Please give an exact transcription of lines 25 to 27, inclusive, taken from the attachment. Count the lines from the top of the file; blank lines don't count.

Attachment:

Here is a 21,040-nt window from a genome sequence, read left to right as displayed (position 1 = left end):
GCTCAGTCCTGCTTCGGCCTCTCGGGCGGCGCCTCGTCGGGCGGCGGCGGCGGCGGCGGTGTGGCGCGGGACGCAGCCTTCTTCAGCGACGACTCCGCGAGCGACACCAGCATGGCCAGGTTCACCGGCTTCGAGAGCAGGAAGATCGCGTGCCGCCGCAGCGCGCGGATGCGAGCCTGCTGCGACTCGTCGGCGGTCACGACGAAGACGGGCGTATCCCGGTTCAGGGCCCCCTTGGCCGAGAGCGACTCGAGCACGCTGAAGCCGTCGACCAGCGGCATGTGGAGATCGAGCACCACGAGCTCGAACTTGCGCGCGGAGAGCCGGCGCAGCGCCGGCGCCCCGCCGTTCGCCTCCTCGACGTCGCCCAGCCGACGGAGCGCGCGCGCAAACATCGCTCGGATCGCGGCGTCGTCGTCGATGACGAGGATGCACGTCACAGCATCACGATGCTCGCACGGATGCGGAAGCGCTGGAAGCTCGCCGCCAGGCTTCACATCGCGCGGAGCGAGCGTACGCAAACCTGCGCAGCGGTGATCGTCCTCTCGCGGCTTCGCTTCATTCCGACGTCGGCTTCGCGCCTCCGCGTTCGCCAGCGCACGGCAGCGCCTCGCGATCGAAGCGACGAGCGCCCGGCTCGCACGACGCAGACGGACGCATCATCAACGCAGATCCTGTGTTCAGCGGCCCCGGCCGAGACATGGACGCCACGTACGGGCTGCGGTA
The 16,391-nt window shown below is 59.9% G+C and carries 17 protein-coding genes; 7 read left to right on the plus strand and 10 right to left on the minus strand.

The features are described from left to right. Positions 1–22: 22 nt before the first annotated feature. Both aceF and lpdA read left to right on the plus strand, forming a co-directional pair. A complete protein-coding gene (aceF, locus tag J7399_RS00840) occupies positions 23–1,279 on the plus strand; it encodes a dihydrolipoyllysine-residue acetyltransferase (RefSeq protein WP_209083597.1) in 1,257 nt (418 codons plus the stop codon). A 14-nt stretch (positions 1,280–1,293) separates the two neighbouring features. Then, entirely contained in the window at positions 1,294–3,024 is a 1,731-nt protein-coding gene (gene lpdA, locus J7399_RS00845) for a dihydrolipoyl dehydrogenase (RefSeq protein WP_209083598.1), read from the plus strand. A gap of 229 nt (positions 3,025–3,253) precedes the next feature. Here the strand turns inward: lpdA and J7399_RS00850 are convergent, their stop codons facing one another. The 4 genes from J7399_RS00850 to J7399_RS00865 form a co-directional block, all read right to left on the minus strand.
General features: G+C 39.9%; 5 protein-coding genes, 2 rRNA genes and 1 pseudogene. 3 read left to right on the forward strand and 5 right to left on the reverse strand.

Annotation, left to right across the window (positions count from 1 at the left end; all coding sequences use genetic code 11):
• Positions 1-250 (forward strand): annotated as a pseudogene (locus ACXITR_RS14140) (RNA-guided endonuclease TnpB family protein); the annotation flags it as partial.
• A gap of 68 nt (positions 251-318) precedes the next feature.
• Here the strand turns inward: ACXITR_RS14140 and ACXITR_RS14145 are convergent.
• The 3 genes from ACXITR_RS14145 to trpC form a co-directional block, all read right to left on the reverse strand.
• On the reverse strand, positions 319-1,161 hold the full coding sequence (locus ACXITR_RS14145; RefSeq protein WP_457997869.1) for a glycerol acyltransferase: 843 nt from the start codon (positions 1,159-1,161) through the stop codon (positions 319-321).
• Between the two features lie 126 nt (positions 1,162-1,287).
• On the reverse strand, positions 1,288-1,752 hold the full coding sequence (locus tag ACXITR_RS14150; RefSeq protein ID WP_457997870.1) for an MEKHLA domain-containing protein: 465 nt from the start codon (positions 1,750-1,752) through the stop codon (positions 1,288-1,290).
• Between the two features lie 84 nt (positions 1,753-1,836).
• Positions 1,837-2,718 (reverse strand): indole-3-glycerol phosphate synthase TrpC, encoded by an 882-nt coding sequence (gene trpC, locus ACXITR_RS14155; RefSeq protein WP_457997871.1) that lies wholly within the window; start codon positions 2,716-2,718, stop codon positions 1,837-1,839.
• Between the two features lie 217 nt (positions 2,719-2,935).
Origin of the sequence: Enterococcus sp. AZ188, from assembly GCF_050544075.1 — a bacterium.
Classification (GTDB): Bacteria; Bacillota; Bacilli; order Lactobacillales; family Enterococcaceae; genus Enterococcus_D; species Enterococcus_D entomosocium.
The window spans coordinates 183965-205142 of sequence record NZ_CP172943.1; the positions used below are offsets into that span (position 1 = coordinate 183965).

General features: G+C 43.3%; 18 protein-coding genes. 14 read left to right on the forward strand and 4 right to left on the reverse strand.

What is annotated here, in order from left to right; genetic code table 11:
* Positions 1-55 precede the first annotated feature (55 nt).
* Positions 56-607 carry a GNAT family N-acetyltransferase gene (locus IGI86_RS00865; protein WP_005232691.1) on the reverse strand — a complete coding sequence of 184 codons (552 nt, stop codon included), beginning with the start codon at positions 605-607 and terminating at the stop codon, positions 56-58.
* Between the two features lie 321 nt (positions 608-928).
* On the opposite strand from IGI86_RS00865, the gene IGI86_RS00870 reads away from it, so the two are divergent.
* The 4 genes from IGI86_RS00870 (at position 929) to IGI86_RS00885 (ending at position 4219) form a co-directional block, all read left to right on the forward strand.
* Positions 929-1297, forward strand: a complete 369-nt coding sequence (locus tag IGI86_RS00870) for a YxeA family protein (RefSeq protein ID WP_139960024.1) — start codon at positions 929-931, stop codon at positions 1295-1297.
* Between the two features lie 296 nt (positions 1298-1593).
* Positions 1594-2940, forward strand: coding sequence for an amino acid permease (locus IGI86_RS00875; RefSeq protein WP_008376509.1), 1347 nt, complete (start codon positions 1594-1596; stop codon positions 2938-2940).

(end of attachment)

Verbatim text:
* On the opposite strand from IGI86_RS00865, the gene IGI86_RS00870 reads away from it, so the two are divergent.
* The 4 genes from IGI86_RS00870 (at position 929) to IGI86_RS00885 (ending at position 4219) form a co-directional block, all read left to right on the forward strand.
* Positions 929-1297, forward strand: a complete 369-nt coding sequence (locus tag IGI86_RS00870) for a YxeA family protein (RefSeq protein ID WP_139960024.1) — start codon at positions 929-931, stop codon at positions 1295-1297.